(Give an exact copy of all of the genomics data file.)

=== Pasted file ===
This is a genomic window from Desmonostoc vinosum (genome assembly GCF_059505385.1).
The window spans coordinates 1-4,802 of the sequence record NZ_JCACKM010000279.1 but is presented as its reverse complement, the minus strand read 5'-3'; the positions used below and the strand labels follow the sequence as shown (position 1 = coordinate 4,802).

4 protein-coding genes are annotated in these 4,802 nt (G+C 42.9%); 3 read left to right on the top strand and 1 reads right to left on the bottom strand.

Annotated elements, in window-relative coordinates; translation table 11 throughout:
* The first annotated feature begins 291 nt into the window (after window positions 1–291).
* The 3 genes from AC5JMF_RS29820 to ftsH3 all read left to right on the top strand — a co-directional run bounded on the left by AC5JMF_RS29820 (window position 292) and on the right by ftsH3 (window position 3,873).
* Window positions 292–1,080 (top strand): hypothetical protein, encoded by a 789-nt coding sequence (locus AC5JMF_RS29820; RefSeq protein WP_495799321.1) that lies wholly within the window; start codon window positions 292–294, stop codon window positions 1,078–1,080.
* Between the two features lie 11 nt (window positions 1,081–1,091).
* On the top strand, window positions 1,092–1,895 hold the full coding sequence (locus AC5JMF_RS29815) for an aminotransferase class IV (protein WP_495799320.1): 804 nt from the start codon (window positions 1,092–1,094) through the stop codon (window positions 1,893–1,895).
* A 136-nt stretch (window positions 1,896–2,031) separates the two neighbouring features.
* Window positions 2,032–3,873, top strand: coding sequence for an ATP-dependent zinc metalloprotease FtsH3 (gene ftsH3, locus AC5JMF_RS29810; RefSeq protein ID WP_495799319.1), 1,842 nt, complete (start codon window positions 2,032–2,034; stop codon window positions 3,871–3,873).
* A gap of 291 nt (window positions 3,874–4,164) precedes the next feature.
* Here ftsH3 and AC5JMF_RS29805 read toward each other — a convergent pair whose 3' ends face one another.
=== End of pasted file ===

This is a genomic window from Desmonostoc vinosum (genome assembly GCF_059505385.1).
The window spans coordinates 1-4,802 of the sequence record NZ_JCACKM010000279.1 but is presented as its reverse complement, the minus strand read 5'-3'; the positions used below and the strand labels follow the sequence as shown (position 1 = coordinate 4,802).

4 protein-coding genes are annotated in these 4,802 nt (G+C 42.9%); 3 read left to right on the top strand and 1 reads right to left on the bottom strand.

Annotated elements, in window-relative coordinates; translation table 11 throughout:
* The first annotated feature begins 291 nt into the window (after window positions 1–291).
* The 3 genes from AC5JMF_RS29820 to ftsH3 all read left to right on the top strand — a co-directional run bounded on the left by AC5JMF_RS29820 (window position 292) and on the right by ftsH3 (window position 3,873).
* Window positions 292–1,080 (top strand): hypothetical protein, encoded by a 789-nt coding sequence (locus AC5JMF_RS29820; RefSeq protein WP_495799321.1) that lies wholly within the window; start codon window positions 292–294, stop codon window positions 1,078–1,080.
* Between the two features lie 11 nt (window positions 1,081–1,091).
* On the top strand, window positions 1,092–1,895 hold the full coding sequence (locus AC5JMF_RS29815) for an aminotransferase class IV (protein WP_495799320.1): 804 nt from the start codon (window positions 1,092–1,094) through the stop codon (window positions 1,893–1,895).
* A 136-nt stretch (window positions 1,896–2,031) separates the two neighbouring features.
* Window positions 2,032–3,873, top strand: coding sequence for an ATP-dependent zinc metalloprotease FtsH3 (gene ftsH3, locus AC5JMF_RS29810; RefSeq protein ID WP_495799319.1), 1,842 nt, complete (start codon window positions 2,032–2,034; stop codon window positions 3,871–3,873).
* A gap of 291 nt (window positions 3,874–4,164) precedes the next feature.
* Here ftsH3 and AC5JMF_RS29805 read toward each other — a convergent pair whose 3' ends face one another.